Developmental cost theory predicts thermal environment and vulnerability to global warming

Dustin J. Marshall, Amanda K. Pettersen, Michael Bode, Craig R. White

Research output: Contribution to journalArticleResearchpeer-review

1 Citation (Scopus)

Abstract

Metazoans must develop from zygotes to feeding organisms. In doing so, developing offspring consume up to 60% of the energy provided by their parent. The cost of development depends on two rates: metabolic rate, which determines the rate that energy is used; and developmental rate, which determines the length of the developmental period. Both development and metabolism are highly temperature-dependent such that developmental costs should be sensitive to the local thermal environment. Here, we develop, parameterize and test developmental cost theory, a physiologically explicit theory that reveals that ectotherms have narrow thermal windows in which developmental costs are minimized (Topt). Our developmental cost theory-derived estimates of Topt predict the natural thermal environment of 71 species across seven phyla remarkably well (R2 ~0.83). Developmental cost theory predicts that costs of development are much more sensitive to small changes in temperature than classic measures such as survival. Warming-driven changes to developmental costs are predicted to strongly affect population replenishment and developmental cost theory provides a mechanistic foundation for determining which species are most at risk. Developmental cost theory predicts that tropical aquatic species and most non-nesting terrestrial species are likely to incur the greatest increase in developmental costs from future warming.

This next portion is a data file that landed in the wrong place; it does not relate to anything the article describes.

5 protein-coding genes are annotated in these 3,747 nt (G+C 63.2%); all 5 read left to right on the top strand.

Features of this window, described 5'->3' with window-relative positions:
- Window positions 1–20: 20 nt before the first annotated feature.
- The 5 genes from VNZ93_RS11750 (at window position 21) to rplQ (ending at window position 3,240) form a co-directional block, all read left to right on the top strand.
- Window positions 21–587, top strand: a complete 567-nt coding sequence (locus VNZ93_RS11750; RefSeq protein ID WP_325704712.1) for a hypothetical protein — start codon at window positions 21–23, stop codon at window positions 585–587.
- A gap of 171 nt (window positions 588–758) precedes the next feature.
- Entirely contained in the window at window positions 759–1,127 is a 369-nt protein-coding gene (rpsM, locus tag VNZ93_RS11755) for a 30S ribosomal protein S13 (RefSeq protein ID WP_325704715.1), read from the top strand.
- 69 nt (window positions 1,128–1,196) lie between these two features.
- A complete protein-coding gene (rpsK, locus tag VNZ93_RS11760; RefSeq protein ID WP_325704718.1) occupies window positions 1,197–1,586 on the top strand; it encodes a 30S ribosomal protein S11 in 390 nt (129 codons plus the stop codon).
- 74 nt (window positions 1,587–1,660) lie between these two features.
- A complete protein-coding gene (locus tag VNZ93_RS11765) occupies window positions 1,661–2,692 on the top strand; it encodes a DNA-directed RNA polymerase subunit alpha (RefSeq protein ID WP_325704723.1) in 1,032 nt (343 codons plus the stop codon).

Original languageEnglish
Pages (from-to)406-411
Number of pages6
JournalNature Ecology and Evolution
Volume4
Issue number3
DOIs
Publication statusPublished - 1 Mar 2020

Cite this